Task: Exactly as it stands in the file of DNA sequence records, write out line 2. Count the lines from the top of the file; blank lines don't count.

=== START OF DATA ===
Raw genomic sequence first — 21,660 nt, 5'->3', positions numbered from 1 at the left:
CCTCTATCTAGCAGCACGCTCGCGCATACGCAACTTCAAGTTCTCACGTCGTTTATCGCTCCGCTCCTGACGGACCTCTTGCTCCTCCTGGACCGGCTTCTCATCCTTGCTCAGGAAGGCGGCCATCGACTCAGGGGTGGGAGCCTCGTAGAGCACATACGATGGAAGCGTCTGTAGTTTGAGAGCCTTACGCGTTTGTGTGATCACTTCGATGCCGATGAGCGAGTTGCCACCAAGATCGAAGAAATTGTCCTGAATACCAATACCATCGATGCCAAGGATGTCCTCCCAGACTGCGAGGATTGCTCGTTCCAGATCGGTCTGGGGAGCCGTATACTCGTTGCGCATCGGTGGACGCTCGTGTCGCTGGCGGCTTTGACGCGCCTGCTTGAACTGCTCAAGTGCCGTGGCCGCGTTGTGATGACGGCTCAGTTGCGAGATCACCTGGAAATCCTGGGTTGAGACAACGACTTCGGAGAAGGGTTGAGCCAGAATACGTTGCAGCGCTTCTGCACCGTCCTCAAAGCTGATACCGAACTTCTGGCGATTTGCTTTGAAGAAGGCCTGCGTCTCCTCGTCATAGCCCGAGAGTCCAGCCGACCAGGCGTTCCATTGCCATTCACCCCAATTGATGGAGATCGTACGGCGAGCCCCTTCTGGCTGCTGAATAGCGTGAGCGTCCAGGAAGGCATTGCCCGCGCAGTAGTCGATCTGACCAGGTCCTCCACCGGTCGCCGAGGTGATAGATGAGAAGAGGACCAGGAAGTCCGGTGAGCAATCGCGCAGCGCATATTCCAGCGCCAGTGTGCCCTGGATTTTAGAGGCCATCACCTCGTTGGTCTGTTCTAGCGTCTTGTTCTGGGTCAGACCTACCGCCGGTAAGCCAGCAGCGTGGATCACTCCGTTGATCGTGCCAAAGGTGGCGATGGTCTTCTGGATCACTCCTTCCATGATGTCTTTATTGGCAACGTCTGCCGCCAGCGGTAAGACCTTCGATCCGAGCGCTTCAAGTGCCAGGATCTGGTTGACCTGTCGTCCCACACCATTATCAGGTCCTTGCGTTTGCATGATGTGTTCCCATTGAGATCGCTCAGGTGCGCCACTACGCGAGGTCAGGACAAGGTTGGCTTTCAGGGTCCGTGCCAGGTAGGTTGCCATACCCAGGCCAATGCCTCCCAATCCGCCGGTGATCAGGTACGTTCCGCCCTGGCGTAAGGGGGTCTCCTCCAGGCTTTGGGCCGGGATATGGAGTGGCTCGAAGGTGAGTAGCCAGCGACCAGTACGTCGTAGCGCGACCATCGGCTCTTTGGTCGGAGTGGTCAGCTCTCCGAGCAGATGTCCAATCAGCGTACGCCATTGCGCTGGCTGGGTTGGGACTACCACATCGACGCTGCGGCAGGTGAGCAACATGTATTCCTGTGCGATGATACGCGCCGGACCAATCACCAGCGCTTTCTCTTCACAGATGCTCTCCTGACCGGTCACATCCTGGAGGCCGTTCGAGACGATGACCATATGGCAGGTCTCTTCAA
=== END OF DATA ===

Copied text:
CCTCTATCTAGCAGCACGCTCGCGCATACGCAACTTCAAGTTCTCACGTCGTTTATCGCTCCGCTCCTGACGGACCTCTTGCTCCTCCTGGACCGGCTTCTCATCCTTGCTCAGGAAGGCGGCCATCGACTCAGGGGTGGGAGCCTCGTAGAGCACATACGATGGAAGCGTCTGTAGTTTGAGAGCCTTACGCGTTTGTGTGATCACTTCGATGCCGATGAGCGAGTTGCCACCAAGATCGAAGAAATTGTCCTGAATACCAATACCATCGATGCCAAGGATGTCCTCCCAGACTGCGAGGATTGCTCGTTCCAGATCGGTCTGGGGAGCCGTATACTCGTTGCGCATCGGTGGACGCTCGTGTCGCTGGCGGCTTTGACGCGCCTGCTTGAACTGCTCAAGTGCCGTGGCCGCGTTGTGATGACGGCTCAGTTGCGAGATCACCTGGAAATCCTGGGTTGAGACAACGACTTCGGAGAAGGGTTGAGCCAGAATACGTTGCAGCGCTTCTGCACCGTCCTCAAAGCTGATACCGAACTTCTGGCGATTTGCTTTGAAGAAGGCCTGCGTCTCCTCGTCATAGCCCGAGAGTCCAGCCGACCAGGCGTTCCATTGCCATTCACCCCAATTGATGGAGATCGTACGGCGAGCCCCTTCTGGCTGCTGAATAGCGTGAGCGTCCAGGAAGGCATTGCCCGCGCAGTAGTCGATCTGACCAGGTCCTCCACCGGTCGCCGAGGTGATAGATGAGAAGAGGACCAGGAAGTCCGGTGAGCAATCGCGCAGCGCATATTCCAGCGCCAGTGTGCCCTGGATTTTAGAGGCCATCACCTCGTTGGTCTGTTCTAGCGTCTTGTTCTGGGTCAGACCTACCGCCGGTAAGCCAGCAGCGTGGATCACTCCGTTGATCGTGCCAAAGGTGGCGATGGTCTTCTGGATCACTCCTTCCATGATGTCTTTATTGGCAACGTCTGCCGCCAGCGGTAAGACCTTCGATCCGAGCGCTTCAAGTGCCAGGATCTGGTTGACCTGTCGTCCCACACCATTATCAGGTCCTTGCGTTTGCATGATGTGTTCCCATTGAGATCGCTCAGGTGCGCCACTACGCGAGGTCAGGACAAGGTTGGCTTTCAGGGTCCGTGCCAGGTAGGTTGCCATACCCAGGCCAATGCCTCCCAATCCGCCGGTGATCAGGTACGTTCCGCCCTGGCGTAAGGGGGTCTCCTCCAGGCTTTGGGCCGGGATATGGAGTGGCTCGAAGGTGAGTAGCCAGCGACCAGTACGTCGTAGCGCGACCATCGGCTCTTTGGTCGGAGTGGTCAGCTCTCCGAGCAGATGTCCAATCAGCGTACGCCATTGCGCTGGCTGGGTTGGGACTACCACATCGACGCTGCGGCAGGTGAGCAACATGTATTCCTGTGCGATGATACGCGCCGGACCAATCACCAGCGCTTTCTCTTCACAGATGCTCTCCTGACCGGTCACATCCTGGAGGCCGTTCGAGACGATGACCATATGGCAGGTCTCTTCAA